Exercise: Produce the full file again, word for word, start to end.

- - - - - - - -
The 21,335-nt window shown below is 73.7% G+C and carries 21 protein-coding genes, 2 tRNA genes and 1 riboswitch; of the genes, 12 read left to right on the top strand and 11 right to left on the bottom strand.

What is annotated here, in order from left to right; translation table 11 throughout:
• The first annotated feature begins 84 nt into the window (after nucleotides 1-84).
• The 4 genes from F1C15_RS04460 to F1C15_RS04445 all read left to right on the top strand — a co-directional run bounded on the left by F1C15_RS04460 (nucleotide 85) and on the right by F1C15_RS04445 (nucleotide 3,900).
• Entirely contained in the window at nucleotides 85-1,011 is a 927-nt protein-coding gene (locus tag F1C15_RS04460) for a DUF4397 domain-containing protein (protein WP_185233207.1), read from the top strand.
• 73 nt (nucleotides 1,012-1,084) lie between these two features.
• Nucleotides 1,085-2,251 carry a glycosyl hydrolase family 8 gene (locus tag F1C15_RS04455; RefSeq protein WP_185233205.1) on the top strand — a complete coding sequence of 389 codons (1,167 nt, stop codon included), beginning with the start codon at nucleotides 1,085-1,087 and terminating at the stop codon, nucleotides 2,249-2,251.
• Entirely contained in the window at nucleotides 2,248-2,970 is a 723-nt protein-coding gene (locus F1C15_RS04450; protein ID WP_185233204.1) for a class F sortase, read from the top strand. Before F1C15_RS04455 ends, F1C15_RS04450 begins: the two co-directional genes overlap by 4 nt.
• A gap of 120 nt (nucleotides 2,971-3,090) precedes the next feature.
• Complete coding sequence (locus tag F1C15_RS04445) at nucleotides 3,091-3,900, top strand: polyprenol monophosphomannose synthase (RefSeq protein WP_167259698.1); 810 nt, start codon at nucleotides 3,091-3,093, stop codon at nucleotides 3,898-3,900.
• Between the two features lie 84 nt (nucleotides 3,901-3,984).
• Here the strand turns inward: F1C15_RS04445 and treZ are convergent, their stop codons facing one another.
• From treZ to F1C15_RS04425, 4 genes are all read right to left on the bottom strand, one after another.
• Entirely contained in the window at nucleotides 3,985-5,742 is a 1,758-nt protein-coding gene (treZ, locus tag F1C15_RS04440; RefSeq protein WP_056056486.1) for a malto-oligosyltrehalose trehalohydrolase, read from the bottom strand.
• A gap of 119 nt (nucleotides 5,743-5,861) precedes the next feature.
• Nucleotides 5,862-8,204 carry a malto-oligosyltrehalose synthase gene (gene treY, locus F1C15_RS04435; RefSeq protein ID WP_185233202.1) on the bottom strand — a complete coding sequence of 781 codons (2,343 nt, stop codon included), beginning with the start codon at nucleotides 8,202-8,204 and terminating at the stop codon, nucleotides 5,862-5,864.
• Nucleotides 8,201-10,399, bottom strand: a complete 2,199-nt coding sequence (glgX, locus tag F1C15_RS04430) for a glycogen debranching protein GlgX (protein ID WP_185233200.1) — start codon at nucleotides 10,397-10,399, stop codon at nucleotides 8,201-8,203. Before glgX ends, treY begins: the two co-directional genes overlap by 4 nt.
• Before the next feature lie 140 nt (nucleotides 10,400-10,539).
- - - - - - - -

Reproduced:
The 21,335-nt window shown below is 73.7% G+C and carries 21 protein-coding genes, 2 tRNA genes and 1 riboswitch; of the genes, 12 read left to right on the top strand and 11 right to left on the bottom strand.

What is annotated here, in order from left to right; translation table 11 throughout:
• The first annotated feature begins 84 nt into the window (after nucleotides 1-84).
• The 4 genes from F1C15_RS04460 to F1C15_RS04445 all read left to right on the top strand — a co-directional run bounded on the left by F1C15_RS04460 (nucleotide 85) and on the right by F1C15_RS04445 (nucleotide 3,900).
• Entirely contained in the window at nucleotides 85-1,011 is a 927-nt protein-coding gene (locus tag F1C15_RS04460) for a DUF4397 domain-containing protein (protein WP_185233207.1), read from the top strand.
• 73 nt (nucleotides 1,012-1,084) lie between these two features.
• Nucleotides 1,085-2,251 carry a glycosyl hydrolase family 8 gene (locus tag F1C15_RS04455; RefSeq protein WP_185233205.1) on the top strand — a complete coding sequence of 389 codons (1,167 nt, stop codon included), beginning with the start codon at nucleotides 1,085-1,087 and terminating at the stop codon, nucleotides 2,249-2,251.
• Entirely contained in the window at nucleotides 2,248-2,970 is a 723-nt protein-coding gene (locus F1C15_RS04450; protein ID WP_185233204.1) for a class F sortase, read from the top strand. Before F1C15_RS04455 ends, F1C15_RS04450 begins: the two co-directional genes overlap by 4 nt.
• A gap of 120 nt (nucleotides 2,971-3,090) precedes the next feature.
• Complete coding sequence (locus tag F1C15_RS04445) at nucleotides 3,091-3,900, top strand: polyprenol monophosphomannose synthase (RefSeq protein WP_167259698.1); 810 nt, start codon at nucleotides 3,091-3,093, stop codon at nucleotides 3,898-3,900.
• Between the two features lie 84 nt (nucleotides 3,901-3,984).
• Here the strand turns inward: F1C15_RS04445 and treZ are convergent, their stop codons facing one another.
• From treZ to F1C15_RS04425, 4 genes are all read right to left on the bottom strand, one after another.
• Entirely contained in the window at nucleotides 3,985-5,742 is a 1,758-nt protein-coding gene (treZ, locus tag F1C15_RS04440; RefSeq protein WP_056056486.1) for a malto-oligosyltrehalose trehalohydrolase, read from the bottom strand.
• A gap of 119 nt (nucleotides 5,743-5,861) precedes the next feature.
• Nucleotides 5,862-8,204 carry a malto-oligosyltrehalose synthase gene (gene treY, locus F1C15_RS04435; RefSeq protein ID WP_185233202.1) on the bottom strand — a complete coding sequence of 781 codons (2,343 nt, stop codon included), beginning with the start codon at nucleotides 8,202-8,204 and terminating at the stop codon, nucleotides 5,862-5,864.
• Nucleotides 8,201-10,399, bottom strand: a complete 2,199-nt coding sequence (glgX, locus tag F1C15_RS04430) for a glycogen debranching protein GlgX (protein ID WP_185233200.1) — start codon at nucleotides 10,397-10,399, stop codon at nucleotides 8,201-8,203. Before glgX ends, treY begins: the two co-directional genes overlap by 4 nt.
• Before the next feature lie 140 nt (nucleotides 10,400-10,539).